Dawn Publications
Lessons from an Orca Grandmother: Eco-Literacy Pt 4

– by Sally Hodson, Ed.D.

Part 4: Explore & Experience
Planet Earth is home whether you’re a plant, an animal or a human. Our Earth is the only place in the universe we know for sure that can support life. So how do we prepare young people for the 21st century challenge of caring for our planet so that it can sustain future generations of plants, animals and humans? In short, how do we educate our kids to be eco-literate?

Think of this as learning the language of our planet. To be literate in Earth–speak, we need to understand how life on Earth functions and how we interact with it. And we need tools to help our heads to think, our hearts to feel, and our hands to act.

This month, we’ll add Explore and Experience to our Eco-Literacy Toolkit

Explore & Experience
I’m sitting on a whale-watching boat surrounded by a group of kids. We’re observing a family of killer whales swim past us. Our boat is stopped, with engines off to give the orcas space and quiet. We all hear the WHOOSH! of each orca breath. These orcas are familiar to us – they are part of Granny’s clan. One young orca leaps out of the water. Another slaps his tail against the surface with a loud crack. Without taking their eyes off the orcas, kids ask rapid-fire questions or sit enthralled by the magic of being so close to these majestic animals. On the return trip, we talk about how orcas live in the sea. Many of the kids draw pictures about their experience meeting this wild orca family. Most have decided to become marine biologists.

“In the end, we will conserve only what we love, we will love only what we understand and we will understand only what we are taught.”
Baba Dioum, Senegal environmentalist (1968 speech to the International Union for Conservation of Nature)

Kids learn to love and care for the earth by spending time getting to know the natural world. Most kids know more about a Smart phone, iPad or video game than how a tree breathes or a water drop finds its way to the sea. The lives and habitats of plants and animals are far removed from the everyday experiences of most young people.

How do we change this? Open the classroom door. Take your class outside to experience the natural world in your own neighborhood. No matter where you live, there’s an adventure waiting for you to explore with kids. A local field, pond, woodland, park or seashore can provide a wonderful place to try out lots of great nature activities. Watch a spider spin its web or a follow a bird’s search for seeds and insects. Try different activities that encourage kids to explore the natural world with their minds, senses, imaginations and emotions. As kids observe nature, they begin to ask questions and want to investigate further. The following is one of my favorite activities, adapted from Joseph Cornell’s classic Sharing Nature with Children.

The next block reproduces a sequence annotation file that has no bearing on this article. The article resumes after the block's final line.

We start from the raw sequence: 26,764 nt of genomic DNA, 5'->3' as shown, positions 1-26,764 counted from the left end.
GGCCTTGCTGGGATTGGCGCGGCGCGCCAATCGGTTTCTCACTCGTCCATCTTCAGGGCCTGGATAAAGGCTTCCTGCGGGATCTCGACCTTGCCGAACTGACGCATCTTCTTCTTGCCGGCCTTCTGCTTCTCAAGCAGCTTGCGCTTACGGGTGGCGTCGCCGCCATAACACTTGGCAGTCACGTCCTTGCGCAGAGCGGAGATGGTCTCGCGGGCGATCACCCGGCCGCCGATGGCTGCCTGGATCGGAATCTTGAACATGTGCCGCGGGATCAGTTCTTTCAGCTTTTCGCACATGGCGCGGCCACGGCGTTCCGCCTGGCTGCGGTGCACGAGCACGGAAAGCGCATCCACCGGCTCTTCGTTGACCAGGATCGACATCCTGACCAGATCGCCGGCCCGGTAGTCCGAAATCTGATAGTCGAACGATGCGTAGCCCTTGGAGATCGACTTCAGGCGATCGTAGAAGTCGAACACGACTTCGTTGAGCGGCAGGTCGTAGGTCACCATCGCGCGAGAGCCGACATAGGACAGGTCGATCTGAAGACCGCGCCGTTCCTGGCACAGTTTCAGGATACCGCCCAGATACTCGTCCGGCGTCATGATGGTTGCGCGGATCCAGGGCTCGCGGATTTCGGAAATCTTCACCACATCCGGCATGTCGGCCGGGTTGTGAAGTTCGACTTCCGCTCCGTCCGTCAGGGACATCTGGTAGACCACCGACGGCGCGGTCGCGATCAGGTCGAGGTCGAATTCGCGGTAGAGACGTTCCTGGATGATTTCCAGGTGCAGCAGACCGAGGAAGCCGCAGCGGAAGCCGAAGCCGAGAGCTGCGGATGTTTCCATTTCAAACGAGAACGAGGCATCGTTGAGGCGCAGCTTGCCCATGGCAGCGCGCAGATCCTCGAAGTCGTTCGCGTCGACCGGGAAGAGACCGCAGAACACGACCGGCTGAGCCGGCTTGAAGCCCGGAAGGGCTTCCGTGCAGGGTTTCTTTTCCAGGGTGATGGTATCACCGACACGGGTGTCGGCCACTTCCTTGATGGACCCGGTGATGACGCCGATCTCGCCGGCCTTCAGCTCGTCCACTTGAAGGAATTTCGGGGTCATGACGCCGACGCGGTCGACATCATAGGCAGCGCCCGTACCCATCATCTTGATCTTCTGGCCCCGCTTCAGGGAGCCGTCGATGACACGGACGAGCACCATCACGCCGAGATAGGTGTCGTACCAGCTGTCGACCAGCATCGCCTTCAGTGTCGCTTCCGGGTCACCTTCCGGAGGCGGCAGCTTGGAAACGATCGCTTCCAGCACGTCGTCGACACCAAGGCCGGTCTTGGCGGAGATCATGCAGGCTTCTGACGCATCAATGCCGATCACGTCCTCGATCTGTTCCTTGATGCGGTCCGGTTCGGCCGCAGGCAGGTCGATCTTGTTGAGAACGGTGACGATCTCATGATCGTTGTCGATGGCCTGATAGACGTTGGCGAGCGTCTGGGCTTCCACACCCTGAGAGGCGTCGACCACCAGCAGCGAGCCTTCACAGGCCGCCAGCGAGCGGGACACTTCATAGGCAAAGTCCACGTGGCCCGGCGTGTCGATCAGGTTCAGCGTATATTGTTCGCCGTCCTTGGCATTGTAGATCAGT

Meet a Tree
A tree is a living being that eats, rests, circulates and breathes.
  1. Choose a large deciduous tree. Spend some time getting to “know “your” tree.
  2. Use all your senses. Look at your tree carefully. Use a hand lens. Describe how it looks. Smell your tree. Touch and feel your tree’s bark.
  3. Close your eyes and hug your tree. Sit quietly with your tree. Imagine how old your tree might be. Talk to your tree. Give your tree a name.
  4. Listen to your tree’s “heartbeat.” Place a stethoscope against tree to listen to sounds of sap flowing up the tree to its branches.
  5. Breathe with your tree. Air that you breathe comes from your tree. People breathe oxygen that trees breathe out. Trees use carbon dioxide that people breathe out. We need each other to live.
  6. Who are your tree’s neighbors? What animals and insects live in your tree? Who visits your tree?
  7. What questions do you have about your tree? (e.g. what species is your tree? how does it make food? survive storms, cold and drought?) How can you find the answers?
  8. Write story about a day in the life of your tree. Draw a picture of your tree.

Use technology to connect kids to places and animals that you can’t visit.
  1. Remote wildlife cameras allow us to watch the lives of animals such as eagles, owls, seals, bats, salmon or whales without disturbing them. Examples:
http://wdfw.wa.gov/wildwatch/about.html and
  2. You-tube videos provide great field observations of many species of wildlife taken by scientists and amateur naturalists. Example:
  3. Documentaries provide close-up encounters with wild places and animals throughout the world. Example: Call of the Killer Whale: http://video.pbs.org/video/1095936179
  4. Role-play lets kids use their imaginations to understand and experience the lives of other animals. What’s it like to be an orca who “sees with sounds?” or salmon that smell their way home?

Many free downloadable activities are available at this website relating to Dawn books. (Go to the Teacher’s/Librarians tab on the website and select Downloadable Activities from the drop-down menu). Here are a few activities related to Granny’s Clan: A Tale of Wild Orcas that encourage kids to Explore and Experience:
   – Salmon Journey (see Smelly Fishy)
   – Seeing With Sounds (see Echoes Show the Way and Who’s Out There?)

Next month we’ll look at the last installment, Act as a Steward, to involve students in action learning projects in your own community.

Dr. Hodson is a K-12 teacher and a trainer of teachers, and was executive director of The Whale Museum in Friday Harbor, WA.